Now, the great news is, today, Jan is cancer-free. She’s on Medicare, but Alan’s been uninsured ever since. Until last week — (applause) — when he sat down at a computer and — I’m sure after multiple tries — (laughter) — signed up for a new plan under the Affordable Care Act, coverage that can never be taken away if he gets sick. (Applause.)
So I just want to read you what he said in this letter. He says, “I’ve got to tell you I’ve never been so happy to pay a bill in my entire life.” (Laughter.) “When you don’t have insurance at my age, [it can] really feel like a time bomb waiting to go off. The sense of relief from knowing I can live out my days longer and healthier, that’s just a tremendous weight off my shoulders.”
So two days later, Alan goes over to his buddy Bill’s house. He sits Bill down, and his wife, Diana, at their computer. And after several tries — (laughter) — Alan helped lift that weight from their shoulders by helping them to sign up for a new plan also. And compared to their current plan, it costs less than half as much and covers more.
See, that’s why we committed ourselves to this cause — for Alan, and Jan; for Bill, Diana.
AUDIENCE MEMBER: Annie.
THE PRESIDENT: For Annie. For anyone who wrote letters, and shared stories, and knocked on doors because they believed what could happen here in Massachusetts could happen all across the country. (Applause.) And for them, and for you, we are going to see this through. (Applause.) We’re going to see this through. (Applause.) We are going to see this through. (Applause.)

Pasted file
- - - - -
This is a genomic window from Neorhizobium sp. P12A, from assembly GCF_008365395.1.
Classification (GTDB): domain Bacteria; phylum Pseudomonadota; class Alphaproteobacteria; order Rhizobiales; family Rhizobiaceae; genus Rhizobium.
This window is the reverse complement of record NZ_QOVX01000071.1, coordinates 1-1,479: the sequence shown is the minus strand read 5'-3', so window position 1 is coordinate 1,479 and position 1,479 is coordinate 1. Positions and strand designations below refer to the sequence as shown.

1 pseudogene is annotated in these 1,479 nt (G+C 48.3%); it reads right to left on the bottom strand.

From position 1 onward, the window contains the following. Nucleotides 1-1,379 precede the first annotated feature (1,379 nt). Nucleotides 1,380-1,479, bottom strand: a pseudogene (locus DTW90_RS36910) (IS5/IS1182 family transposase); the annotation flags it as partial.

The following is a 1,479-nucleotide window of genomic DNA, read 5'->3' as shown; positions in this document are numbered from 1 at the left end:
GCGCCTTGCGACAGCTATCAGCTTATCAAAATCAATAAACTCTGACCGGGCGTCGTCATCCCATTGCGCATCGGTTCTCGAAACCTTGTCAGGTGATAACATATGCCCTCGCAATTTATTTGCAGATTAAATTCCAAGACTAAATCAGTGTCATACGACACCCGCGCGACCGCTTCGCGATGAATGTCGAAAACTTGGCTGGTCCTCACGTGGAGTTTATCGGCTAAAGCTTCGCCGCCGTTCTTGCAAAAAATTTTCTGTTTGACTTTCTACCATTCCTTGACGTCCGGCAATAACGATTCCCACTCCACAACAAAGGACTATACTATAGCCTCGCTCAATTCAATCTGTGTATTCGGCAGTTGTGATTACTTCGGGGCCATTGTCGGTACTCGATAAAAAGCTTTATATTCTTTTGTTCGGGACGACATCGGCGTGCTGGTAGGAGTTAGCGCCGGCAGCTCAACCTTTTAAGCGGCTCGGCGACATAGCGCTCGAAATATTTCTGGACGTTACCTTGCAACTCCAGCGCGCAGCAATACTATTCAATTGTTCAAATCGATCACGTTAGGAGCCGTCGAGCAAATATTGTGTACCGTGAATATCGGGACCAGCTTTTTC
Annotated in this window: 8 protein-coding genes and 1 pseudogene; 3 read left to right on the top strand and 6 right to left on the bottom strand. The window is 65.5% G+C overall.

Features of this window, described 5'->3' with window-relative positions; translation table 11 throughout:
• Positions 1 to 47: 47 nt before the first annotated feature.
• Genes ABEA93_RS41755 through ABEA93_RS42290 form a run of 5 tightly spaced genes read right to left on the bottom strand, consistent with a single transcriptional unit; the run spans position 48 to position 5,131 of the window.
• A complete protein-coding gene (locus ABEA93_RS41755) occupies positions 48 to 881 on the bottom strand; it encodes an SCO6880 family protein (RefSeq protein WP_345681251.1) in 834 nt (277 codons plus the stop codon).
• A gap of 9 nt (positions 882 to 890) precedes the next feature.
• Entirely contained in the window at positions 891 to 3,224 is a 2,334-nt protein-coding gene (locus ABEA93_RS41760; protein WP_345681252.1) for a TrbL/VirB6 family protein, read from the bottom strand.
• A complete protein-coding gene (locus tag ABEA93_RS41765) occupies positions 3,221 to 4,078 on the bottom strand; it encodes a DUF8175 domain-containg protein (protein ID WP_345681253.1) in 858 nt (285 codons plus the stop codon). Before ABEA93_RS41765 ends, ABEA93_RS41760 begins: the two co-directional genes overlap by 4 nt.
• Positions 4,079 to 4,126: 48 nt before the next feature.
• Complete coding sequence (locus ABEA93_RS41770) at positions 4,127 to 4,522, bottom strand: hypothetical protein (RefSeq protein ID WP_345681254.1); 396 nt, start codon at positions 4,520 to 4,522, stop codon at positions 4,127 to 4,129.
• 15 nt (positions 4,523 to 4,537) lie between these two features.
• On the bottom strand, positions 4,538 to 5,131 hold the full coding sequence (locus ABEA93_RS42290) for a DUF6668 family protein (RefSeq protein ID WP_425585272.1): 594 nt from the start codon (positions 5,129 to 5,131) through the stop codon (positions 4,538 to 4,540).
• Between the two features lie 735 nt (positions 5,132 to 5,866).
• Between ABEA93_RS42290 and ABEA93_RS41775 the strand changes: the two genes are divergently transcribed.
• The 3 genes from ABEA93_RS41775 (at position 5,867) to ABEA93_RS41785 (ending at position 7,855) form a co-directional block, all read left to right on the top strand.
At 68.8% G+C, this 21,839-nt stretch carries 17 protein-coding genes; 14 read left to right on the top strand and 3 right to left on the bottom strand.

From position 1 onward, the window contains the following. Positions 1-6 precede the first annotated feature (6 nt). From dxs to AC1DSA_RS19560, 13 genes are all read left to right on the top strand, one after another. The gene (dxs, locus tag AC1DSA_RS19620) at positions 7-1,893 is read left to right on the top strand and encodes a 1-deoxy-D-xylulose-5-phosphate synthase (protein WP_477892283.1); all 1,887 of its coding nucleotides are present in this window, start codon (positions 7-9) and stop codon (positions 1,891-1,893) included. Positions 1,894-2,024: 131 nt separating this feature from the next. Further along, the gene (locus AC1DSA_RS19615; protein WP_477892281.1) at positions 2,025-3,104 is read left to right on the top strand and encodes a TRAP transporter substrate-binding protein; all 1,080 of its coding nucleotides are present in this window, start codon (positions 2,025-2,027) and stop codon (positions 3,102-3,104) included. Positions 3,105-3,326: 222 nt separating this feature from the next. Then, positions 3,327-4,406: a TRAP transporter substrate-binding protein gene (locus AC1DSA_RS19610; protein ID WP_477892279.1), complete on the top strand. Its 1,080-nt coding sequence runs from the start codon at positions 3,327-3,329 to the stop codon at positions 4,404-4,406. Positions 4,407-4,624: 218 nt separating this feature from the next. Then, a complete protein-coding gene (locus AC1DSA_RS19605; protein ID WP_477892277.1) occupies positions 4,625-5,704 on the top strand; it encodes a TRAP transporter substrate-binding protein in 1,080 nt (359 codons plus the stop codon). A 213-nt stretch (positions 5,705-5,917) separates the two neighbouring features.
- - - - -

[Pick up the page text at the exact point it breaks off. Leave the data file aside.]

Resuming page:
This hall is home to some of the earliest debates over the nature of our government, the appropriate size, the appropriate role of government. And those debates continue today, and that’s healthy. They’re debates about the role of the individual and society, and our rugged individualism, and our sense of self-reliance, our devotion to the kind of freedoms whose first shot rang out not far from here. But they are also debates tempered by a recognition that we’re all in this together, and that when hardship strikes — and it could strike any of us at any moment — we’re there for one another; and that as a country, we can accomplish great things that we can’t accomplish alone. (Applause.) We believe that. We believe that. (Applause.)
And those sentiments are expressed in a painting right here in this very hall: “Liberty and Union, now and forever, one and inseparable.” That’s the value statement Deval was talking about. That’s what health care reform is about. That’s what America is about. We are in this together, and we are going to see it through. (Applause.)
Thank you. God bless you. God bless the United States of America. (Applause.)
Posted by bonniekgoodman on October 30, 2013
Source: ABC News Radio, 7-13-13
Late Friday night, the Texas Senate gave final passage to a strict new law that would ban abortions after 20 weeks, require doctors to have admitting privileges at a nearby hospital and require all abortions take place in “surgical centers.”
A 19-11 vote in favor of the new abortion restrictions sends the measure to the desk of Gov. Rick Perry, who has already said that he would sign the proposal into law….READ MORE
Posted by bonniekgoodman on July 13, 2013
Source: ABC News Radio, 6-17-13
The Supreme Court on Monday struck down part of an Arizona law that requires proof of citizenship in order to register to vote in federal elections.
Arizona’s Proposition 200 was passed in 2004 and requires any registrant who does not have a driver’s license issued after 1996 or a non-operating license to provide documents such as a copy of a birth certificate or a passport. The law went further than a federal law that established a nationally uniform voter application form where the registrant is required to check a box indicating U.S. citizenship and to sign the form under penalty of perjury….READ MORE
Posted by bonniekgoodman on June 17, 2013